Consultant obstetricians (n=16), obstetricians in training (n=16), hospital midwives (n=179), and a group of final year medical students (n=83) were similarly recruited to the study. The introduction to the study was similar, although the risks of cesarean delivery, in particular the risks of abnormal placentation and accreta in subsequent pregnancies, were highlighted. Using the same visual aid for probabilities, participants were asked to respond to the statement “if the level of fetal risk associated with vaginal delivery was greater than 1 in…, I would recommend a cesarean birth.” They were then asked to consider the following two scenarios: 1) a 41-year-old primigravida with 3 years of primary infertility and in vitro fertilization pregnancy, 2) a 24-year-old planning a large family.
The participants were asked whether, under the above circumstances, they would change their previously stated acceptable level of fetal risk before recommending a cesarean birth.
The core hypothesis was that a clear majority of patients would perceive the level of acceptable risk to be less than 10 per 10,000. A 10% difference from equipoise was considered to be clinically important, that is, 11 per 10,000. We considered a liberal estimate of the standard deviation to also be 10 per 10,000. Using a one-sample t test, 600 women would be sufficient with 80% power and α=0.05.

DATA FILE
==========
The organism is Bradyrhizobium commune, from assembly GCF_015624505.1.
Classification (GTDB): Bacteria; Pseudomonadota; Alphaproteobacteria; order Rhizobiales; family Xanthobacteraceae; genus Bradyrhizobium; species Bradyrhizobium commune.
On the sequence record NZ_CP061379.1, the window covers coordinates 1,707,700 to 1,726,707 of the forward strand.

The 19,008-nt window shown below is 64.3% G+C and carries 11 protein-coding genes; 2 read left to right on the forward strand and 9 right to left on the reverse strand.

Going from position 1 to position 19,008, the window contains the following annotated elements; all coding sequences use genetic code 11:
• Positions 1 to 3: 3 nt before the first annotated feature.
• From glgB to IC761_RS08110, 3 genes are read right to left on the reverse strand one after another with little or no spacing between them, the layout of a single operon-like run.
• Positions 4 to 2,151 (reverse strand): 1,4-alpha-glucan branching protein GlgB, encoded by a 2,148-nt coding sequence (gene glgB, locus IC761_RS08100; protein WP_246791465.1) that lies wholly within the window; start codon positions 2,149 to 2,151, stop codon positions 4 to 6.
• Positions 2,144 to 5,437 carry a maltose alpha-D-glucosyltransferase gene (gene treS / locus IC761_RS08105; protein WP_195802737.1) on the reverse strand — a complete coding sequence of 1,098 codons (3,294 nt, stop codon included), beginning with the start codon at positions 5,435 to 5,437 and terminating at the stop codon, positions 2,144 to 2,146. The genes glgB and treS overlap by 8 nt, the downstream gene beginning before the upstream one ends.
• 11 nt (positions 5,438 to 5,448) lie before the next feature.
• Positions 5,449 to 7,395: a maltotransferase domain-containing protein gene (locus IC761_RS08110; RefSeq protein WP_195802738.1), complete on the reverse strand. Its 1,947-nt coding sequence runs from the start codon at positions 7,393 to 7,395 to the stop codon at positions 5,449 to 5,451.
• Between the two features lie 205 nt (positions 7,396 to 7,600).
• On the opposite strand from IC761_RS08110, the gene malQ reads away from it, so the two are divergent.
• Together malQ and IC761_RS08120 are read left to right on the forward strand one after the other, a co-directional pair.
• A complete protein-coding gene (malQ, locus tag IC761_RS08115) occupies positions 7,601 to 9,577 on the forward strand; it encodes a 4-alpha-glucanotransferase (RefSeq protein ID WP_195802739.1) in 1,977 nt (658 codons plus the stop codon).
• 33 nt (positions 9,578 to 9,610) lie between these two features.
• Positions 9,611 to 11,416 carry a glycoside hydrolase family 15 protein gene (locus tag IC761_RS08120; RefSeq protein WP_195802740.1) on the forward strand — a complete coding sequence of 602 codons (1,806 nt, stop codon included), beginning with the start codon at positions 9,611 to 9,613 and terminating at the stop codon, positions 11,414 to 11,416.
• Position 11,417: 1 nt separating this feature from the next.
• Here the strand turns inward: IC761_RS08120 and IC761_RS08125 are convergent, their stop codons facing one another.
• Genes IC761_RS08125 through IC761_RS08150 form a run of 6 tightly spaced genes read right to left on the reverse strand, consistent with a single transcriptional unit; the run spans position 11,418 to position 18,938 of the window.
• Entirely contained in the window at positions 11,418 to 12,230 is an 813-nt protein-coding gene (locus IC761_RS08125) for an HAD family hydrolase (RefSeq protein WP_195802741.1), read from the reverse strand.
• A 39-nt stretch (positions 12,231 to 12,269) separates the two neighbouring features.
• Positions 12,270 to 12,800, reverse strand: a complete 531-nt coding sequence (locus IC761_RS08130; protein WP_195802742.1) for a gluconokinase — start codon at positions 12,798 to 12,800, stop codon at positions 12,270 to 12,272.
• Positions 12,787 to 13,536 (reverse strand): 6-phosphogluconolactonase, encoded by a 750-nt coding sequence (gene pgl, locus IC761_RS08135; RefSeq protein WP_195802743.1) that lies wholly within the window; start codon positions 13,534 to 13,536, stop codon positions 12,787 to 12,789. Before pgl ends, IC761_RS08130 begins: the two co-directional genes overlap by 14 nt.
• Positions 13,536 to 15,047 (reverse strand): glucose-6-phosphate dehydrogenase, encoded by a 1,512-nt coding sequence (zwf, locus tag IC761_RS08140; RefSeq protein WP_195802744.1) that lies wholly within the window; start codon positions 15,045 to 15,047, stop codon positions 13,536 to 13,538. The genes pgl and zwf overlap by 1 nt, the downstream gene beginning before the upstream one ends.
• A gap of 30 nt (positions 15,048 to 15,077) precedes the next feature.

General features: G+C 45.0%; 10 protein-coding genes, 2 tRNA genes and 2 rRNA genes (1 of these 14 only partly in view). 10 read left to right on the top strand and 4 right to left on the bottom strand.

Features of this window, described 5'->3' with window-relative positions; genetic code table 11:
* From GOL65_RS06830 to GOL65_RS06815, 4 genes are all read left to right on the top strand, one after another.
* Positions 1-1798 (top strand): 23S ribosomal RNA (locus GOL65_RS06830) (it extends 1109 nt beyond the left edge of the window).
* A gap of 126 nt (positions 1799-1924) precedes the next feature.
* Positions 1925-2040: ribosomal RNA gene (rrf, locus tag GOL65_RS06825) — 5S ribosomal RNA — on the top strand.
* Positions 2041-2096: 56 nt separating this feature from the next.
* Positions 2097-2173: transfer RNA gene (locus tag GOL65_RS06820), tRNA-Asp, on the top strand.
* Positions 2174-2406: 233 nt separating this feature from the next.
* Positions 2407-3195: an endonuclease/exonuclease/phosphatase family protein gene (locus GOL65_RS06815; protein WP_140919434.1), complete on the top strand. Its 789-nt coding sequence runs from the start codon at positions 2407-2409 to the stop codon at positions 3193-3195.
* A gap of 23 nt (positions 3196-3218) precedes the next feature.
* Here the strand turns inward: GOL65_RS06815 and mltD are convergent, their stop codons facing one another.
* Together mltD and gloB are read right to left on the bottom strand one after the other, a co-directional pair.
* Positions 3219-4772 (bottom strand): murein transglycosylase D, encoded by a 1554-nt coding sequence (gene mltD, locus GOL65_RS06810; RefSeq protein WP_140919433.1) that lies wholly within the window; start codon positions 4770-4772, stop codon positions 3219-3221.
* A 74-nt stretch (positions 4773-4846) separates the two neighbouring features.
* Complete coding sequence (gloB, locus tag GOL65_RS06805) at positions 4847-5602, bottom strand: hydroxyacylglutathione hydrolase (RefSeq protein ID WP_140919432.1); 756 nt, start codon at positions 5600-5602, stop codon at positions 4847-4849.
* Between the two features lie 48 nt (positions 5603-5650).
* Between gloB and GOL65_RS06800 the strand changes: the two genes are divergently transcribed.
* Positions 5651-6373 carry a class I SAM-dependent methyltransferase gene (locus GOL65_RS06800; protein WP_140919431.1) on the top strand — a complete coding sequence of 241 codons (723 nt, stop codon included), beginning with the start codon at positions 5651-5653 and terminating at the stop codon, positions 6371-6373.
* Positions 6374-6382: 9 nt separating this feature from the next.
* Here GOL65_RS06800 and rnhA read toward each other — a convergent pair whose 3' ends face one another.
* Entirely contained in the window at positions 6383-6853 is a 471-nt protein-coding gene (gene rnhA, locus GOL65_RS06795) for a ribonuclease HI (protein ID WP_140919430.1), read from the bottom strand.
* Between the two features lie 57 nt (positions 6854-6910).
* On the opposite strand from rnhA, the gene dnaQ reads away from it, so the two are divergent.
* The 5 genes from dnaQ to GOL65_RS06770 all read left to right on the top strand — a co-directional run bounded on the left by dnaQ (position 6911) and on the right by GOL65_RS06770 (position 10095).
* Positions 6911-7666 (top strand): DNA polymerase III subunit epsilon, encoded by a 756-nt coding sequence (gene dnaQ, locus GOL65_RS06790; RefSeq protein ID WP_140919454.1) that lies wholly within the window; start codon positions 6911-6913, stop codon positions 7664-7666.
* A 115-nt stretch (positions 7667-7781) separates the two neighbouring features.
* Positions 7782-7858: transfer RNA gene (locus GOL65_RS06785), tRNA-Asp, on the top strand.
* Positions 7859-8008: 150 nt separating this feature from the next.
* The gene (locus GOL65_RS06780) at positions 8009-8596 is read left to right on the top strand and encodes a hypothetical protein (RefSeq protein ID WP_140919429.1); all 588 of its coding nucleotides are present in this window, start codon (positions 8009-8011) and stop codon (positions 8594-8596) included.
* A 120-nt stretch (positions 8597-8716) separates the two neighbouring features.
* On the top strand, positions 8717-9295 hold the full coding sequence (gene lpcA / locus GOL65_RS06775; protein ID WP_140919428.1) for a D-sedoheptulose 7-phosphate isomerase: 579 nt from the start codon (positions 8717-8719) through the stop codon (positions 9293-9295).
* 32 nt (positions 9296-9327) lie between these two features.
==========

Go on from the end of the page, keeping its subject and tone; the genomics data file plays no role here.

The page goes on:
The risk thresholds were summarized, and demographic and obstetric variables examined as modifiers of patients’ acceptable risk thresholds. Because the data were not normally distributed (on qualitative assessment by the statistician), a binary outcome was created for the purposes of multivariable analysis (less than 20 per 10,000 births compared with 20 or more per 10,000 births). This threshold was chosen because it was where the data were approximately split (thereby having sufficient numbers above and below this threshold for meaningful analysis) but was also considered to be an important clinical threshold. The obstetric and demographic predictors were examined using univariable and multivariable logistic regression. Statistical analysis was performed with the statistical package Stata 6.0 (StataCorp, College Station, TX).
The clinical characteristics of the patients are shown in Table 1. In response to the statement “if the increased risk of serious harm to the baby of vaginal delivery was 1 in…, I would prefer a cesarean birth to a vaginal delivery,” the median level of acceptable risk was 10 per 1,000 births (95% confidence interval [CI] 10–13 per 10,000). The patient responses to each of the risks portrayed by the visual probability aid are summarized, alongside the staff responses, in Table 2.